All of this would have stayed buried in the past had Irene Lewis Ward, who is now 87, not been intrigued to find out who her grandmother was – a family mystery that hung like a shadow over her father’s life up until his death in 1958. It saddened and frustrated my father throughout the whole of his life,” explained Irene. “Who was his mother and where are his maternal relatives?”
Orphaned at the age of six, he had naturally assumed his father’s side of the family would fill in the blanks, but they knew next to nothing. Instead it was a return to where his mother lived and a chance encounter with an old man who called him “the young squire”, which in hindsight to Irene was a reference to the rumours about her grandmother’s noble parentage.
The old man recalled going to one of the Williams-Wynn’s wedding feasts when he was just eight years old at which thousands of people were present. But the young squire was sceptical, as was his daughter at the start of her investigations.
“I could not imagine that gentry would have allowed any Tom, Dick or Harry to dine at their boards,” said Irene.
“Like my parents, I had not given the old man’s words much thought and, indeed, suspected he had been in his dotage.”
A ten-year odyssey
But when Ward discovered evidence that the Williams-Wynn wedding feasts of the time were attended by up to 15,000 people, she changed her tune and started to look into the family’s affairs.
The possibility that her grandmother was the illegitimate offspring of nobility suddenly looked plausible. Little did she know then that she would discover she was descended from royalty and legitimate to boot!
In total, it took Irene and her husband, Bob, ten years of sleuthing in rural north Wales between 1969 and 1979 to unravel the truth.
The closer they got, the more they sensed their research was being impeded.
“One would have thought that sufficient time had passed for it to have no significance now,” she said.
“But on several occasions, during our research, we were aware of the shutters being closed against us.”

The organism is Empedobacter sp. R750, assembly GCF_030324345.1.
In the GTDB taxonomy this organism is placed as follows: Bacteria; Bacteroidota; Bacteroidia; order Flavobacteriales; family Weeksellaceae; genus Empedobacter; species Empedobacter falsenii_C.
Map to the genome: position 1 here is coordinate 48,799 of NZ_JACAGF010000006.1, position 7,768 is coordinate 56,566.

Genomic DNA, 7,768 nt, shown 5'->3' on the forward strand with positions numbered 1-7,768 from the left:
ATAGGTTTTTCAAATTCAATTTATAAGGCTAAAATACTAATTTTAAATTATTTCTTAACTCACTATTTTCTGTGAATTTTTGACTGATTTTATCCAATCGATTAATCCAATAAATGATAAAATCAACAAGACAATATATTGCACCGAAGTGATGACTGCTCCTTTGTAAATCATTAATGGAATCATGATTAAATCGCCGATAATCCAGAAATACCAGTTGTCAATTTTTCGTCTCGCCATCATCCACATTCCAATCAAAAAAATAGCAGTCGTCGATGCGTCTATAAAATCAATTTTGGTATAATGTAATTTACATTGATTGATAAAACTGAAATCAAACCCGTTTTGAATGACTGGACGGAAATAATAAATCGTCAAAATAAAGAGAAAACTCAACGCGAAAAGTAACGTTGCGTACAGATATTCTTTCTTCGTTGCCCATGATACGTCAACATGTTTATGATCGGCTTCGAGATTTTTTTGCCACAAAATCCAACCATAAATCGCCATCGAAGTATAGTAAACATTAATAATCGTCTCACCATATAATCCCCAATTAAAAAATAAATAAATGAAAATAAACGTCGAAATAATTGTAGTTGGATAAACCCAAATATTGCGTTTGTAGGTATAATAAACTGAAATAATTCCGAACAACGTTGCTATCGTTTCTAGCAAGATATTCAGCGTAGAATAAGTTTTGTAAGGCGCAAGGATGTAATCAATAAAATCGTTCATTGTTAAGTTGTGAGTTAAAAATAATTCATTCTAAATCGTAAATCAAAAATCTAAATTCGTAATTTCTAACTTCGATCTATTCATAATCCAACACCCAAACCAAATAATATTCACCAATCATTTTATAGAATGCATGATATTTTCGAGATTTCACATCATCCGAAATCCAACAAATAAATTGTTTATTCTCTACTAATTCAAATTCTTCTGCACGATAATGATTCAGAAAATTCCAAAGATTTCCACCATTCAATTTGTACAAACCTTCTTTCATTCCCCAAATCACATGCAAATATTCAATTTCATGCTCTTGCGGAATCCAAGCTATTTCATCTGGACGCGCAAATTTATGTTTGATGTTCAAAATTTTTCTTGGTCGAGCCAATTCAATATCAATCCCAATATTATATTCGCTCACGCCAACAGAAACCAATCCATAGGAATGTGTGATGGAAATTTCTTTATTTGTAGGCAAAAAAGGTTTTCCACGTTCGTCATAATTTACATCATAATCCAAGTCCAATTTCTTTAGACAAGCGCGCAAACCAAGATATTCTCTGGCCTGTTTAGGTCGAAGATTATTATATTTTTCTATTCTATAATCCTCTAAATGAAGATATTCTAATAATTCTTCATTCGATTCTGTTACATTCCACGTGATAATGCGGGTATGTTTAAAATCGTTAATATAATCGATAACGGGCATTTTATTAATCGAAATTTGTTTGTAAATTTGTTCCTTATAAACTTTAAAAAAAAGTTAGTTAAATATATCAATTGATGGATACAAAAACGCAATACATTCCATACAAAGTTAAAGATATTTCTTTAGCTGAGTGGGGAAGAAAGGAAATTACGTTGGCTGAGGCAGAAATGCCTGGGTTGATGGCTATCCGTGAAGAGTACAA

Finally revealing all
Irene has spent the best part of three decades writing two books on the subject.
‘The Price of Peace – A Conspiracy of Silence’ (available from lulu.com and Amazon) is a work of fiction based on the historical facts of the cover-up and was released on August 4 as an e-book.
“It is written as a historical novel based firmly upon facts, rather than as a non-fictional work, because I didn’t feel comfortable about putting words into the mouths of – or allocating personalities to – people I had never known,” she revealed.
“It follows my Danish grandmother’s life, from cradle to grave, before revealing her birth parents and the reasons for her exile. While I have allowed imagination, hypothesis and family folk-lore to colour the canvas, no dates have been altered and no known facts changed or ignored.”
The second book, ‘Piece by Piece – a Genealogical Jigsaw’, is a factual account of her quest to uncover the truth. It is due to be released later this year.
Like a princess Soon after her discovery of who her grandmother was, Irene visited Jægerpris to pay her respects at her great-grandmother’s tomb – an experience she remembers as “very moving”.
It was her first visit to a country that she could, in a parallel universe, have been queen of. After all, it is by such fine lines that royal dynasties rise and fall.
As a child, Irene knew little about Denmark – only parts of its shared history with Britain and Hans Christian Andersen.
“I loved his fairy stories as a child, except when my big brother used to tease me and say that I was like ‘The Princess and the Pea’ because I was so sensitive,” she recalled.
Turns out she was more like the princess than he could ever have imagined.